Cushing Disease

Cushing's syndrome is a hormone disorder caused by high levels of cortisol in the blood. This can be caused by taking glucocorticoid drugs, or by tumors that produce cortisol or adrenocorticotropic hormone (ACTH) or CRH.

Cushing's disease refers to one specific cause of the syndrome: a tumor (adenoma) in the pituitary gland that produces large amounts of ACTH, which in turn elevates cortisol. It is the most common cause of Cushing's syndrome, responsible for 70% of cases excluding glucocorticoid related cases.

This pathology was described by Harvey Cushing in 1932. The syndrome is also called Itsenko-Cushing syndrome, hyperadrenocorticism or hypercorticism.

Cushing's syndrome is not confined to humans and is also a relatively common condition in domestic dogs and horses. It also occurs in cats, but rarely.

It should not be confused with Cushing's triad, a disease state resulting from increased intracranial pressure.

This text uses material from Wikipedia licensed under CC BY-SA

Latest Spotlight News

New viral tools for mapping brains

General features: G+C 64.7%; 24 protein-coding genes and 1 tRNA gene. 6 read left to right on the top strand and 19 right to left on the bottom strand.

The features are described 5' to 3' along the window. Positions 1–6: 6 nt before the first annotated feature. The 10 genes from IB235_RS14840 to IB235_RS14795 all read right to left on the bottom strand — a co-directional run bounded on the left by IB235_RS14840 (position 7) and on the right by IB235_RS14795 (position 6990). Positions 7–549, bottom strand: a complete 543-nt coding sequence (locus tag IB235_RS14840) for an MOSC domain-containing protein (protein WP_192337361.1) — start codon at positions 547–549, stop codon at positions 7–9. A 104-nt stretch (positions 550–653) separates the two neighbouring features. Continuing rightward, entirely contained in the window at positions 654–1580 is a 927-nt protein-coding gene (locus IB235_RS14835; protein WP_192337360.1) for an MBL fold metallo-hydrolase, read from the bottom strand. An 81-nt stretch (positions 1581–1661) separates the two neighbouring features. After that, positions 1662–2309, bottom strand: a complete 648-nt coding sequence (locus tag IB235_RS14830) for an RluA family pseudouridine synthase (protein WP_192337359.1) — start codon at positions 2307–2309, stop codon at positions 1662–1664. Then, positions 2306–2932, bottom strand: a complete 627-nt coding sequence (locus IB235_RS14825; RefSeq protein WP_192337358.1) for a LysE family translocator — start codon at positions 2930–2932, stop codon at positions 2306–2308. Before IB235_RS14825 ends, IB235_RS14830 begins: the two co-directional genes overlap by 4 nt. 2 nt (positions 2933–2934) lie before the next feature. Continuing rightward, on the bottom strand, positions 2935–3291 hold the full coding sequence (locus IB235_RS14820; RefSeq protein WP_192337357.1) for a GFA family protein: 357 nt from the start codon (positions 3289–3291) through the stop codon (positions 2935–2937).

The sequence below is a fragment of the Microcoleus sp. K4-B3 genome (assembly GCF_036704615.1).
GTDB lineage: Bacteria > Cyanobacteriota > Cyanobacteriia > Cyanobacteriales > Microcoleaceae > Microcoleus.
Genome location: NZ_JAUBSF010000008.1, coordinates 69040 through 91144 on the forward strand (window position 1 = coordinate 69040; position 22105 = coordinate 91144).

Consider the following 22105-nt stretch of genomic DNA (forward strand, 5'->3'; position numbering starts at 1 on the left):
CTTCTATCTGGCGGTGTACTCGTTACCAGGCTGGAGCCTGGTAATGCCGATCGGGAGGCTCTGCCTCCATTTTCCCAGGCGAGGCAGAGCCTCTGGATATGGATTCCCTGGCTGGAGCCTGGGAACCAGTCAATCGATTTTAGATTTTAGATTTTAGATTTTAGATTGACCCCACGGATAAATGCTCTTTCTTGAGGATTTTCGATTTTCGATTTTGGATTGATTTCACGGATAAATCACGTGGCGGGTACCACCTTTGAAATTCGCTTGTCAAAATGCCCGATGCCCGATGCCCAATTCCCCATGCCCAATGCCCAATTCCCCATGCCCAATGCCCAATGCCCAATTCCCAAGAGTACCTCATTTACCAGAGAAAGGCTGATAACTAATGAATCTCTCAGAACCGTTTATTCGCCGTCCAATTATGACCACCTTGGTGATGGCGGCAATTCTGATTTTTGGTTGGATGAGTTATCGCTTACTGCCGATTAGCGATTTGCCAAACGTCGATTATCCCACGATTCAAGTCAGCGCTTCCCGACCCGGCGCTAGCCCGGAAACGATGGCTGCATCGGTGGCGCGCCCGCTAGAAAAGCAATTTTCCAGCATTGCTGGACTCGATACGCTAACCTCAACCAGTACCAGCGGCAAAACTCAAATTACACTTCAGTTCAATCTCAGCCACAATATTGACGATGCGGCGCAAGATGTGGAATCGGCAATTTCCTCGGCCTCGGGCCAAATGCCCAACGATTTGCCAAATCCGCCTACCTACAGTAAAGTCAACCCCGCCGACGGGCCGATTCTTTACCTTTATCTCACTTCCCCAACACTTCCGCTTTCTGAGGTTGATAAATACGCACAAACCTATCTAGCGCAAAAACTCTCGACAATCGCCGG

(Medical Xpress)—A brain-computer-interphase that is optogenetically-enabled is one of the most fantastic technologies we might envision today. It is likely that its full power could only be realized under ...

Cell death proteins key to fighting disease

Melbourne researchers have uncovered key steps involved in programmed cell death, offering new targets for the treatment of diseases including lupus, cancers and neurodegenerative diseases.

The man with a thousand brains

Forty million people worldwide are living with Alzheimer's and this is only set to increase. But tiny brains grown in culture could help scientists learn more about this mysterious disease – and test new ...